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A&S Researcher Uses Video Games to Teach High School Students 

By A Fish 

Photo of students
High school students participate in Camp Kiki Academy. 

LEXINGTON; Ky. — Gaming and esports have grown in popularity over the past few years, but gaming also is being used as an educational tool. Kishonna L. Gray, a professor of Writing, Rhetoric, & Digital Studies at the University of Kentucky, has been working with under-resourced students to teach them team building, communication structures, peer mediation, conflict resolution and other skills through the art of game development. 

“What Camp Kiki Academy does is it provides a curriculum.” she said, “The class is a gaming class, but they learn different skills inside those gaming classes. We wanted them to build the capacities that may have gotten a lot of them in trouble before. The decision-making part, confidence, self-esteem, so we've integrated a lot of the things that the programming integrates those kinds of concepts” 

Juniors and seniors in high school are beginning to explore opportunities that will be available to them after graduation, and Gray hopes to lead them down the path that is right for them. She encourages them to investigate the University of Kentucky and what is available there, but she has also had visitors come to Kiki’s Academy and talk about professional development, specifically options besides college and introducing them to LinkedIn. 

“Some of them say that college is not for them, but I want to show them multiple paths.” she said. “OK, but we can still give them the schools, skills, and tools so they can figure out what kind of jobs do they want. We'll reverse engineer and if that's the job you want, this is the path that you need to take to get there, this is what you need to be doing now. We recognize that not all students are going to go to college, but we have a responsibility to our community to help students with whatever path they may take.” 

Gray grew up in Kentucky in an underprivileged area. She is committed to Kentucky, and these students. She sees herself in them, explaining that she was the kid that needed the second, third, and fourth chances in school. The program's goal is to serve under-resourced populations in the Appalachian region and make sure that students who traditionally can't afford to pay for camps or don't get invited to the fancy science camps have a pathway for them as well.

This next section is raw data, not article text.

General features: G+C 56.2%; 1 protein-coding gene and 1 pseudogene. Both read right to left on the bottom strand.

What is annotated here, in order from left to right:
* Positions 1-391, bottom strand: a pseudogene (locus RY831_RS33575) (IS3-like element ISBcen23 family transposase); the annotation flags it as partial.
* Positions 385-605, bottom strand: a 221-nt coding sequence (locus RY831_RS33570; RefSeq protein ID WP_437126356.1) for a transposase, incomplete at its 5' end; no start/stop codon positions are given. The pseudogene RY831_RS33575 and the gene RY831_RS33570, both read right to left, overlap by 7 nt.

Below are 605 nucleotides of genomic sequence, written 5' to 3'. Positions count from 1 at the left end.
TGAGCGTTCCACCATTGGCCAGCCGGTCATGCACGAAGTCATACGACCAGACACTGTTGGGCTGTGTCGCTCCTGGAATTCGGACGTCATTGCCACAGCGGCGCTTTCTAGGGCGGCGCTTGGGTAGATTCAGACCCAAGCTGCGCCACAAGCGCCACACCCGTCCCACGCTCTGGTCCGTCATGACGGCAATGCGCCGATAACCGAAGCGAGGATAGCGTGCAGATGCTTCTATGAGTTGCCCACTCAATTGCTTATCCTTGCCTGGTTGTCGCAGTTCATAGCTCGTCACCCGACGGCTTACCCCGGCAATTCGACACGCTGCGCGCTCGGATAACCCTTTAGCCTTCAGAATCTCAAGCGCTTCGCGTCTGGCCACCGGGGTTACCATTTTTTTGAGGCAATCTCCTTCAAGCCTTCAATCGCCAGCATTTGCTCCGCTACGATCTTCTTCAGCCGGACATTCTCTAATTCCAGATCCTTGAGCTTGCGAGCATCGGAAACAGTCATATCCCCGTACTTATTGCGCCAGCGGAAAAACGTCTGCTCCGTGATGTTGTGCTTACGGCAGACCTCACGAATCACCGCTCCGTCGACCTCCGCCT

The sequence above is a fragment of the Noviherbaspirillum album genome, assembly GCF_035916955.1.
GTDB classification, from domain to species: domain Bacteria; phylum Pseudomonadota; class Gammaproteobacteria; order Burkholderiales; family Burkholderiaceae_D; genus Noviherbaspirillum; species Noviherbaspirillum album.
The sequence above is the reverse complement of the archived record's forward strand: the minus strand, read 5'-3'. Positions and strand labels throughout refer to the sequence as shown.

“I notice a lot of times people think that Kentucky is all the stereotypes, and these stereotypes drive people's assumptions and perceptions about Kentucky,” she said. “I'm big about the counter narrative and reframing the narrative and reframing the story. I want to make sure that the students have that confidence to be proud of where they're from, to be proud of their hoods and hollers.” 

Kiki’s Academy began as the brainchild of Gray and Kim Beatty, a UK student affairs officer. They struggled to secure funding for it, until she reached out to Niantic, the company that created the Pokemon Go game. 

“What I learned from my grandma is closed mouths don't get fed and I believe that," she said. “So  I had reached out to different folks to fund something, but nobody had any money. That's OK, I understood that but there's something that we can do. I started emailing different companies to say, ‘Hey I'm trying to run a camp for summer, for kids in the area. Can you help? Niantic was like yes, we can. Then I just wrote up this proposal and I told them what I wanted to do and then and they funded it.” 

Gray describes this program as a pilot; they’re currently working with one school at a time. With lofty goals, she hopes to scale up the capacity of the program as it has already seen much success. The need for the program arose when Kishonna noticed many programs are one-size-fits-all and she believed that many students needed more support than these services could provide, specifically in topics that related to science and math. 

“I'm building capacities in young folks who often get overlooked with the things that that I'm doing.” she said. “If you want to volunteer with us, share your time and your talents with these young folks they would appreciate that as well. Once they see adults invested in them, that means a lot to them that people still care about them regardless of what their circumstances are. Seeing that people still care about them and are still invested in them, that really means more than money and more than anything.”